I defined a function funloglogplot to make a loglogplot of a function (function1) depending on several variables

funloglogplot[function1_, xmin_, xmax_, numpoints_] := 
  Module[{list1, listRe, listIm},
         list1 = {#1, function1[eps1, 1, #1, R1ideal, R2, ordre]}& /@ 
         logspace[xmin, xmax, numpoints];
         listRe = {#1[[1]], Re[#1[[2]]]}& /@ list1;
         listIm = {#1[[1]], -Im[#1[[2]]]}& /@ list1;
         ListLogLogPlot[{listRe, listIm}, Joined -> True] 

Nevertheless I would like to be able to choose the variables I am using for the plot (in this case I plot function1 as a function of its 3rd argument and I would like to be able to select the argument).
Can anyone see a solution?

  • $\begingroup$ Something like this? f[x_, y_] := Sin[x/y]; funPlot[f_, var_] := Plot[f, var]; GraphicsRow[{funPlot[f[a, 1], {a, 1, 2}], funPlot[f[1, a], {a, 1, 2}]}] $\endgroup$ Apr 22, 2014 at 12:24
  • $\begingroup$ No. I would like to parametrize the argument of my function. It means to be able to put the #1 in an other place for example like this function1[eps1, 1, 1, #1, R2, ordre] (the #1 is at fourth position this time) $\endgroup$ Apr 22, 2014 at 12:38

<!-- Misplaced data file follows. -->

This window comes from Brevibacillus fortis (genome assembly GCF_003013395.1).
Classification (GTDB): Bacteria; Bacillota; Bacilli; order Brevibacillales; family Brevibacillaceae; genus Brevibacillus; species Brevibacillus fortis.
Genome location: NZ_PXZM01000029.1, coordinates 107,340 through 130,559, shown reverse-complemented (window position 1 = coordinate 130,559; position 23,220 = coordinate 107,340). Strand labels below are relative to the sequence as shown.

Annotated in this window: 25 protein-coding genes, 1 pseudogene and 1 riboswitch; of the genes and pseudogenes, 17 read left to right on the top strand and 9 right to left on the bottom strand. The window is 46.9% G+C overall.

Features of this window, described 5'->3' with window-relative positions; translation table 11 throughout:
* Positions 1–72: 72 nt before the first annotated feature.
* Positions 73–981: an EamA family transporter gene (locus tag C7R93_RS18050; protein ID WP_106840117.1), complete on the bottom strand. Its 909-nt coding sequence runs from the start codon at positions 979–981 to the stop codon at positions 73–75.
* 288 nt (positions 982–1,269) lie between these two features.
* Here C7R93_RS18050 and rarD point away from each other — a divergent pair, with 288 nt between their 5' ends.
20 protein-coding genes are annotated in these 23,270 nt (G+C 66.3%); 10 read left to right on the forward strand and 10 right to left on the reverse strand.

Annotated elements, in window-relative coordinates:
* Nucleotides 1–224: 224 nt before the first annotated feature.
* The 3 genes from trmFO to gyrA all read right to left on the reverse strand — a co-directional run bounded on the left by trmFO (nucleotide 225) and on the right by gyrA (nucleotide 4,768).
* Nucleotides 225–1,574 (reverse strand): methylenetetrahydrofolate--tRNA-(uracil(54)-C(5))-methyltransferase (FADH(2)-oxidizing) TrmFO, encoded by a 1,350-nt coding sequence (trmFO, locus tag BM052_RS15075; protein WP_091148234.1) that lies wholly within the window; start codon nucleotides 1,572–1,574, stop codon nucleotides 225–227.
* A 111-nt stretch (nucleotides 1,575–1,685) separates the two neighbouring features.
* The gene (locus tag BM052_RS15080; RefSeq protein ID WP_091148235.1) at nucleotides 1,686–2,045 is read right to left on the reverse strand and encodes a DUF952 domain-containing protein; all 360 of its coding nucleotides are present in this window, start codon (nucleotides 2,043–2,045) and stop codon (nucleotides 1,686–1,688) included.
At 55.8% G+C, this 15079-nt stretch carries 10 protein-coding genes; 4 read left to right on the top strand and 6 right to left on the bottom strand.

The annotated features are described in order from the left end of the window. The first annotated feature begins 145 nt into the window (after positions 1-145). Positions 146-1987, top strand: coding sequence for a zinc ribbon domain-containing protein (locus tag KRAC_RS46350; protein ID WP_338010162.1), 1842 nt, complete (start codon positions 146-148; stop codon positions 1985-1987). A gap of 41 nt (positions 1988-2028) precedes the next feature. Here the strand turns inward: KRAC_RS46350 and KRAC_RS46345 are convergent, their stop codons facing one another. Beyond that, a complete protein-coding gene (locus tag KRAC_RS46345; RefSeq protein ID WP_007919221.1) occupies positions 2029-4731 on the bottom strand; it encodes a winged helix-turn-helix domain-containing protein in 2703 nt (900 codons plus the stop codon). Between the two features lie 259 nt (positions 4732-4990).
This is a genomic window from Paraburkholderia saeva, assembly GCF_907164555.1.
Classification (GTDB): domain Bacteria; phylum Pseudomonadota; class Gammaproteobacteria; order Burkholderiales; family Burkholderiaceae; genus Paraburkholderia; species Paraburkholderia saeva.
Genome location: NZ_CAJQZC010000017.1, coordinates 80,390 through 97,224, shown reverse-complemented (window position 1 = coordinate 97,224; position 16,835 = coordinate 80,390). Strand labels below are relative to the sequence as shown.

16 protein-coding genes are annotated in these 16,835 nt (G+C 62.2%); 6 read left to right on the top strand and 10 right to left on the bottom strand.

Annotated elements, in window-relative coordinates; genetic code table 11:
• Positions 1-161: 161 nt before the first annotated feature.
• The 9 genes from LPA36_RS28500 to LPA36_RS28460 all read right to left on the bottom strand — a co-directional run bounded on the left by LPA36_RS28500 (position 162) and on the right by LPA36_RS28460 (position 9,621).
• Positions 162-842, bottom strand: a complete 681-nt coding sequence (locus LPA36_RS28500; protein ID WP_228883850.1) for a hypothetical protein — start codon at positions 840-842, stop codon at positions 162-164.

• $\begingroup$ Instead of #1 I used a. What other difference is between my try and your intent? $\endgroup$ Apr 22, 2014 at 12:44
  • $\begingroup$ Yes but how can I use the Map (or &/@) with this formulation? $\endgroup$ Apr 22, 2014 at 13:15

1 Answer 1


You could pass a generic function f and the variable you want to plot it against and then use a replace inside the body of the Module. I am writing this without testing the code, but something along the lines of

funloglogplot[f_, {x_, xmin_, xmax_, numpoints_}] := Module[
  {list1, listRe, listIm}, 
  list1 = {#1, (f /. x -> #1)} & /@ logspace[xmin, xmax, numpoints];
  listRe = {#1[[1]], Re[#1[[2]]]} & /@ list1;
  listIm = {#1[[1]], -Im[#1[[2]]]} & /@ list1;
  ListLogLogPlot[{listRe, listIm}, Joined -> True]

Might do the trick. (You might have to tune the f /. x -> #1 assignment part. I remember it can be tricky).

You will then call your procedure specifying all parameters in your function except the variable one which you can call any name (x, for example, or z - you just have to be consistent) as in

funloglogplot[function1[eps1, 1, 1, z, R2, ordre], {z, 2, 6, 120}]

I hope this is pointing you in the right direction. It worked for me when I created my plotting routines (now, the problem is: am I recalling it correctly?)

  • $\begingroup$ Yes that's it! Thank you very much $\endgroup$ Apr 22, 2014 at 16:44

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